Sigmoidoscopy, a technique commonly used to check for &to=http:// english.pravda.ru/science/19/94/377/14663_.html ' target=_blank>colon cancer, fails to show precancerous polyps in two-thirds of women tested, according to a study published Wednesday.
Earlier research had already showed a failure rate in men of 30 percent using the technique, which examines the lowest one-fourth of the colon, according to the study financed by the National Cancer Institute.
The study was performed on 1,463 women aged between 50 and 79 years at four US military hospitals.
The more expensive &to=http:// english.pravda.ru/main/2002/07/10/32162.html ' target=_blank>colonoscopy was recommended as a much more reliable test, used for exploratory examinations of the large intestine, and strongly recommended for people aged 50 years and older.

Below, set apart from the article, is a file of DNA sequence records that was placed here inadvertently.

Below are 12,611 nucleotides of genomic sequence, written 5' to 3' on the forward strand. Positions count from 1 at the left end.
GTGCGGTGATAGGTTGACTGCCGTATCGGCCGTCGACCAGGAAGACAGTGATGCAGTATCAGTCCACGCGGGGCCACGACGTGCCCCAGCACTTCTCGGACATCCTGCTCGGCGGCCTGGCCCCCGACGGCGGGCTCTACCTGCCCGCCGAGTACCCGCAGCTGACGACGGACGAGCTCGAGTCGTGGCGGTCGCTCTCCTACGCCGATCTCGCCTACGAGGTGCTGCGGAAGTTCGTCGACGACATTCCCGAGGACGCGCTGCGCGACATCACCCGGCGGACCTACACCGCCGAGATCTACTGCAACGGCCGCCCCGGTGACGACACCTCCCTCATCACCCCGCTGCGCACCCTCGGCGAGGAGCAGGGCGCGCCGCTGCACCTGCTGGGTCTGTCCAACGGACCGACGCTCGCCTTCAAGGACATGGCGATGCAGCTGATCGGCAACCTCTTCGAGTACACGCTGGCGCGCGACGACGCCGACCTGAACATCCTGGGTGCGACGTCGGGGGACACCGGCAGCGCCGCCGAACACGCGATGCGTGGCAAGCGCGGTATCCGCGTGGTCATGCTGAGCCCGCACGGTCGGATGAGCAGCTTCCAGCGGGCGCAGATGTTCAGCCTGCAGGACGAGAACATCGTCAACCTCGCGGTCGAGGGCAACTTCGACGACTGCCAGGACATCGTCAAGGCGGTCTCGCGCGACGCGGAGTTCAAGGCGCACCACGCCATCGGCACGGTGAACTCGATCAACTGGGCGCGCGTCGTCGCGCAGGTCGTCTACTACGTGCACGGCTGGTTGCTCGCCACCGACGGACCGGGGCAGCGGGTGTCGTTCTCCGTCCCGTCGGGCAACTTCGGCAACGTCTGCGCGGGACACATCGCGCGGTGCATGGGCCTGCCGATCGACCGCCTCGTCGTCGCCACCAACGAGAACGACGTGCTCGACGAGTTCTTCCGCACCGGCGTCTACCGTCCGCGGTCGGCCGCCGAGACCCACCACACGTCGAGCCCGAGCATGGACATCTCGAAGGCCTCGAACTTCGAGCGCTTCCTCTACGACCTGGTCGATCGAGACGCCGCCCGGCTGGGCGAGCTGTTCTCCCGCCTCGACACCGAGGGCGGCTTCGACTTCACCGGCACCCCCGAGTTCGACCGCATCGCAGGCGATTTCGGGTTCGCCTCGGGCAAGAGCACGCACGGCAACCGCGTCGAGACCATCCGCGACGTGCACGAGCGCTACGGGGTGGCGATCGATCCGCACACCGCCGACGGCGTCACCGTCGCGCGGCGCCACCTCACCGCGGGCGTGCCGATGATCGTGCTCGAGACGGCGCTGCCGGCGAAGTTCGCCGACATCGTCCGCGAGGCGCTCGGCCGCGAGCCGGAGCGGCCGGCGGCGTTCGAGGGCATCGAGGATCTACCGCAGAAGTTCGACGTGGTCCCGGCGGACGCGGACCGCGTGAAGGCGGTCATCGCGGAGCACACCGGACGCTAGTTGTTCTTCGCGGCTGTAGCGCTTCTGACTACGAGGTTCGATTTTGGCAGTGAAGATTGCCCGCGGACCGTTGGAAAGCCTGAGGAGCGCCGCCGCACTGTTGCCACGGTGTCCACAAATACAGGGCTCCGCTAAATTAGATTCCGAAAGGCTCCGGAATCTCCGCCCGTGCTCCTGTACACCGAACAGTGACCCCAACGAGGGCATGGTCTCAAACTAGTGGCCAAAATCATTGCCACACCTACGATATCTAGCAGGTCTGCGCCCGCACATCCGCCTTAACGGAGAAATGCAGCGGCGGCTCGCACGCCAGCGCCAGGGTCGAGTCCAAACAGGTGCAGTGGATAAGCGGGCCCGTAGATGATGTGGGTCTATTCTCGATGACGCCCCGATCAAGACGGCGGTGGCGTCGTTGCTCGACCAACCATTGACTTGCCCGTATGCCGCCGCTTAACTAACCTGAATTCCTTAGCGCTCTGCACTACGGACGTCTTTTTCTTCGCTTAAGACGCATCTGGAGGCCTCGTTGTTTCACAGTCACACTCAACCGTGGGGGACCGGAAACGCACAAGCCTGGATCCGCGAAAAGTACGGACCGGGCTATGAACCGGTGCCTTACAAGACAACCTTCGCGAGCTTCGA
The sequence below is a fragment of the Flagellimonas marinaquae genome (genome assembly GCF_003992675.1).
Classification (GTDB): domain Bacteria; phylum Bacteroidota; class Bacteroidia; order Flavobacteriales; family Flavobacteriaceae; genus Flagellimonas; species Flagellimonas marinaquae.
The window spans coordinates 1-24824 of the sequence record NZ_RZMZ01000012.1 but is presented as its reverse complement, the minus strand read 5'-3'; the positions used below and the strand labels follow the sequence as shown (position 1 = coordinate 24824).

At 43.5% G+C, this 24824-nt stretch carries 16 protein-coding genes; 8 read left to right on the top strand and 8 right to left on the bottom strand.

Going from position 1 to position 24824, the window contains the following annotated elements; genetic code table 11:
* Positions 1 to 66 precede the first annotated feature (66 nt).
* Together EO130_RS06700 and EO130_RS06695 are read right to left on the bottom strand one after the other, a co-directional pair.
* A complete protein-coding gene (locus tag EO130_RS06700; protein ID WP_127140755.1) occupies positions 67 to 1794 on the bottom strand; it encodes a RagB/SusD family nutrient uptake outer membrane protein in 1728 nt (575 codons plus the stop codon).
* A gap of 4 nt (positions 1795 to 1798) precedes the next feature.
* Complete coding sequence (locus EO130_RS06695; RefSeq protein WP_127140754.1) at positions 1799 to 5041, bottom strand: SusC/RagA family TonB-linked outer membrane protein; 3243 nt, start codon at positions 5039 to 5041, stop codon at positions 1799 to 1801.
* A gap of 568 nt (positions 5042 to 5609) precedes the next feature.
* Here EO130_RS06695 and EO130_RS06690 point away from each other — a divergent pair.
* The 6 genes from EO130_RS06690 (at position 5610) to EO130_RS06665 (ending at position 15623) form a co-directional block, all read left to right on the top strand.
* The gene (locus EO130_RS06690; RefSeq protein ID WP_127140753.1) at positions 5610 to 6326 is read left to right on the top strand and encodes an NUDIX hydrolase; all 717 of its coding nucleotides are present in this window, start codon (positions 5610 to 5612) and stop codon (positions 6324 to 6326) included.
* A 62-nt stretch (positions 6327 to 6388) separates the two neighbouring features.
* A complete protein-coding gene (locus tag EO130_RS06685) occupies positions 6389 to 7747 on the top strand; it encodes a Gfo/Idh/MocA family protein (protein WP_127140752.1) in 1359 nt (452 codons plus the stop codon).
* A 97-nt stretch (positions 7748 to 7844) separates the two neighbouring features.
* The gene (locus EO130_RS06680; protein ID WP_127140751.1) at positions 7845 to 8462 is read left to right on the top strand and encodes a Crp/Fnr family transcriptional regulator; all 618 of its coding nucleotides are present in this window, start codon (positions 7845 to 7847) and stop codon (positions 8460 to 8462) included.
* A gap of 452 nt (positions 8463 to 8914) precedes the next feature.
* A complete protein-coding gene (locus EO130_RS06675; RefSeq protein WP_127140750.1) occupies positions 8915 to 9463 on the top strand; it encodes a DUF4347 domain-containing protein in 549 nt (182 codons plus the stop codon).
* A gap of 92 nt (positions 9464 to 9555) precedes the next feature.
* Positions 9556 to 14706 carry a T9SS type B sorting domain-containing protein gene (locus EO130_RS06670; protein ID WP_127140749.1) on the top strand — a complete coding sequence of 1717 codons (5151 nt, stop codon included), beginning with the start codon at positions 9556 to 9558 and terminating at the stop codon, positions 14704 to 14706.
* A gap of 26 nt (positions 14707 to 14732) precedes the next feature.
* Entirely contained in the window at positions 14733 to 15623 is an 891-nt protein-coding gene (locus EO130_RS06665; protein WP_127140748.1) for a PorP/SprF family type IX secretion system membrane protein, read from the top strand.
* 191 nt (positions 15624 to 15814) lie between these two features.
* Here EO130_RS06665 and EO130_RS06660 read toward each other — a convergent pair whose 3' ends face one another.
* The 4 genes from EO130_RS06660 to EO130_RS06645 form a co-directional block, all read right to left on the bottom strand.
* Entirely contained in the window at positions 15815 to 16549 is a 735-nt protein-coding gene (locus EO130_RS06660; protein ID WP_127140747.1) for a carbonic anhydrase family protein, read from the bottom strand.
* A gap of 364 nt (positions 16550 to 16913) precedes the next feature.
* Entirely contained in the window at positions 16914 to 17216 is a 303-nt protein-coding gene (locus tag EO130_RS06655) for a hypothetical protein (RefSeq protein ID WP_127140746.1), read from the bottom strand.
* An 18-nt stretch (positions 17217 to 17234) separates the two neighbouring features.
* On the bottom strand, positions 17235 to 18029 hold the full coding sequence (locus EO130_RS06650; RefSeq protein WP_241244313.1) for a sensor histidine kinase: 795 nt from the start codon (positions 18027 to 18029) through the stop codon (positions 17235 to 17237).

Colon cancer is the second biggest cancer killer in the United States, behind lung cancer, reports the Channel New Asia.
Then the "diagnostic yield" of sigmoidoscopy was calculated by estimating the proportion of patients whose lesions would have been identified if they had that test alone. The lesions were considered detectable if they were found in the parts examined by a sigmoidoscopy.
Then the team compared the findings with results from another study called the Veterans Administration Cooperative Study 380, which evaluated more than 3,000 patients, 97 percent of them men. The VA study had found that fecal occult blood testing (which detects microscopic amounts of blood in the stool) and sigmoidoscopy would identify more than 70 percent of men with advanced polyps.
Not so for women, however, Schoenfeld's team found. While colonoscopy found advanced polyps in 4.9 percent of the women, sigmoidoscopy alone would have found polyps in only 1.7 percent of the women, and missed them in 3.2 percent. Only 35.2 percent of women with advanced polyps would have had their lesions identified if they had undergone just sigmoidoscopy, as compared with 66.3 percent of the men matched for age from the VA study.